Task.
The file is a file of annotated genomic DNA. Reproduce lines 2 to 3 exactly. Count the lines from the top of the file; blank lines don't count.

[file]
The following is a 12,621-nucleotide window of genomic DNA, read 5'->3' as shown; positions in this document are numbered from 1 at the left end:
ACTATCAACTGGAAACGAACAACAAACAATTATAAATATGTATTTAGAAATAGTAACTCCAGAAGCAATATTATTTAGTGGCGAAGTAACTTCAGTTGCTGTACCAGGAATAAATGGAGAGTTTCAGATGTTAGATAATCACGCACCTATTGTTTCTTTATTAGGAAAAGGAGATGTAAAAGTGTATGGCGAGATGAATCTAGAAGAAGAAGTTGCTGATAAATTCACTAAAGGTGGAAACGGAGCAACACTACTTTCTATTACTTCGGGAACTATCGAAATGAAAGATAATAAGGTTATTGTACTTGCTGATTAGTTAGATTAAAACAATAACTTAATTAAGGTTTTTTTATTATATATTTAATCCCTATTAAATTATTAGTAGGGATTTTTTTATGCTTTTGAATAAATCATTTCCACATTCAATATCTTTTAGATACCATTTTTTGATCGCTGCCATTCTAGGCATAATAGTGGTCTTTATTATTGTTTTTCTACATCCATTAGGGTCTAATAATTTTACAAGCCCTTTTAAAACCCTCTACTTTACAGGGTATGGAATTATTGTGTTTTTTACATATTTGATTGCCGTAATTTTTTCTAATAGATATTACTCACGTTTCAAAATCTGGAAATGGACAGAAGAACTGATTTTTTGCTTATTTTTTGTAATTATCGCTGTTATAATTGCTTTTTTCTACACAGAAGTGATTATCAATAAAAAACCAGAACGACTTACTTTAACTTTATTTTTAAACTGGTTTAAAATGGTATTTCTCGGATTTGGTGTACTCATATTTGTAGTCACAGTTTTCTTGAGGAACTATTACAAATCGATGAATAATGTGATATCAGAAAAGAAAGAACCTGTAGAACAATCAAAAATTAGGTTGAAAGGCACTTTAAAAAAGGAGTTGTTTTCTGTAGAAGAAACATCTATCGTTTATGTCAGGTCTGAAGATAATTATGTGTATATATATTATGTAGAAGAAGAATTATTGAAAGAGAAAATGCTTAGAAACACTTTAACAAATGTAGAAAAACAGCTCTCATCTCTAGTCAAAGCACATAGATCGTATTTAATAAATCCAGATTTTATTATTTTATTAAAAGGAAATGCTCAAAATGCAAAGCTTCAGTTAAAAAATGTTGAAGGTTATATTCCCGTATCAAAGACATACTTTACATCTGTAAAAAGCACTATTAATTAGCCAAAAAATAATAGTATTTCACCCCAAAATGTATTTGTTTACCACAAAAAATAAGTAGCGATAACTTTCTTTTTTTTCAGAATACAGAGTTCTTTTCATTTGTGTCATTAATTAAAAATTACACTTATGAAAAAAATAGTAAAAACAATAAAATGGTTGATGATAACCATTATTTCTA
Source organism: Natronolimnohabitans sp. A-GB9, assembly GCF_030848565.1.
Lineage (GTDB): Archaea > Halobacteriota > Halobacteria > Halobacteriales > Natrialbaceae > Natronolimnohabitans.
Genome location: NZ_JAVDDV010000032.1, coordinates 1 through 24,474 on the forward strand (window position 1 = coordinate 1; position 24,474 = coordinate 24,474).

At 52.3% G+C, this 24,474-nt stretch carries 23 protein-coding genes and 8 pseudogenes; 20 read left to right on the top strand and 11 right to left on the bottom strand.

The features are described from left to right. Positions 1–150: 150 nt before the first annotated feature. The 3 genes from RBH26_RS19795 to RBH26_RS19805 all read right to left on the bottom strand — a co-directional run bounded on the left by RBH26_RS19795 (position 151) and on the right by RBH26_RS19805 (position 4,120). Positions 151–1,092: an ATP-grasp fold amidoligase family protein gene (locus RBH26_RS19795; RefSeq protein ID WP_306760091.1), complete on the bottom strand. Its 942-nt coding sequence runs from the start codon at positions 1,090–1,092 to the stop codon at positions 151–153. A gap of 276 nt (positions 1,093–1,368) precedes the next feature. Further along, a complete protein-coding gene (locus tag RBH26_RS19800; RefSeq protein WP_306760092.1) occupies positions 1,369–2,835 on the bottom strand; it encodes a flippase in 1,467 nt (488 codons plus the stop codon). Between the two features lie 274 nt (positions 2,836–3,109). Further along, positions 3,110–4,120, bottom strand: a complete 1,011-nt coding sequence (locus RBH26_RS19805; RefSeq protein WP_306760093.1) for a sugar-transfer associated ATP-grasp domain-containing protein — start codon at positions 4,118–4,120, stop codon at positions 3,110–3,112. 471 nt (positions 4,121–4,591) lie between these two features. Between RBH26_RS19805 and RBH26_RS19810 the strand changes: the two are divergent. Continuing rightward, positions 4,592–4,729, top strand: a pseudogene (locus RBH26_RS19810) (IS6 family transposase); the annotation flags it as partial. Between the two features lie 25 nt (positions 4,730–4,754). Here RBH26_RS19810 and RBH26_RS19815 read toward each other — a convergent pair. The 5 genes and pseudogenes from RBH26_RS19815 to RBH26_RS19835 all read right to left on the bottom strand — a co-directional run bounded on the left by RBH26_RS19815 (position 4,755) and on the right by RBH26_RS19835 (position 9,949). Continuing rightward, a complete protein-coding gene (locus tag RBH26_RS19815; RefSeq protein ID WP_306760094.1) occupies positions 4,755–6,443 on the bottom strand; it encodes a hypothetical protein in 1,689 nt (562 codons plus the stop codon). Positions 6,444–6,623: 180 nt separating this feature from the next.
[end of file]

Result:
ACTATCAACTGGAAACGAACAACAAACAATTATAAATATGTATTTAGAAATAGTAACTCCAGAAGCAATATTATTTAGTGGCGAAGTAACTTCAGTTGCTGTACCAGGAATAAATGGAGAGTTTCAGATGTTAGATAATCACGCACCTATTGTTTCTTTATTAGGAAAAGGAGATGTAAAAGTGTATGGCGAGATGAATCTAGAAGAAGAAGTTGCTGATAAATTCACTAAAGGTGGAAACGGAGCAACACTACTTTCTATTACTTCGGGAACTATCGAAATGAAAGATAATAAGGTTATTGTACTTGCTGATTAGTTAGATTAAAACAATAACTTAATTAAGGTTTTTTTATTATATATTTAATCCCTATTAAATTATTAGTAGGGATTTTTTTATGCTTTTGAATAAATCATTTCCACATTCAATATCTTTTAGATACCATTTTTTGATCGCTGCCATTCTAGGCATAATAGTGGTCTTTATTATTGTTTTTCTACATCCATTAGGGTCTAATAATTTTACAAGCCCTTTTAAAACCCTCTACTTTACAGGGTATGGAATTATTGTGTTTTTTACATATTTGATTGCCGTAATTTTTTCTAATAGATATTACTCACGTTTCAAAATCTGGAAATGGACAGAAGAACTGATTTTTTGCTTATTTTTTGTAATTATCGCTGTTATAATTGCTTTTTTCTACACAGAAGTGATTATCAATAAAAAACCAGAACGACTTACTTTAACTTTATTTTTAAACTGGTTTAAAATGGTATTTCTCGGATTTGGTGTACTCATATTTGTAGTCACAGTTTTCTTGAGGAACTATTACAAATCGATGAATAATGTGATATCAGAAAAGAAAGAACCTGTAGAACAATCAAAAATTAGGTTGAAAGGCACTTTAAAAAAGGAGTTGTTTTCTGTAGAAGAAACATCTATCGTTTATGTCAGGTCTGAAGATAATTATGTGTATATATATTATGTAGAAGAAGAATTATTGAAAGAGAAAATGCTTAGAAACACTTTAACAAATGTAGAAAAACAGCTCTCATCTCTAGTCAAAGCACATAGATCGTATTTAATAAATCCAGATTTTATTATTTTATTAAAAGGAAATGCTCAAAATGCAAAGCTTCAGTTAAAAAATGTTGAAGGTTATATTCCCGTATCAAAGACATACTTTACATCTGTAAAAAGCACTATTAATTAGCCAAAAAATAATAGTATTTCACCCCAAAATGTATTTGTTTACCACAAAAAATAAGTAGCGATAACTTTCTTTTTTTTCAGAATACAGAGTTCTTTTCATTTGTGTCATTAATTAAAAATTACACTTATGAAAAAAATAGTAAAAACAATAAAATGGTTGATGATAACCATTATTTCTA
Source organism: Natronolimnohabitans sp. A-GB9, assembly GCF_030848565.1.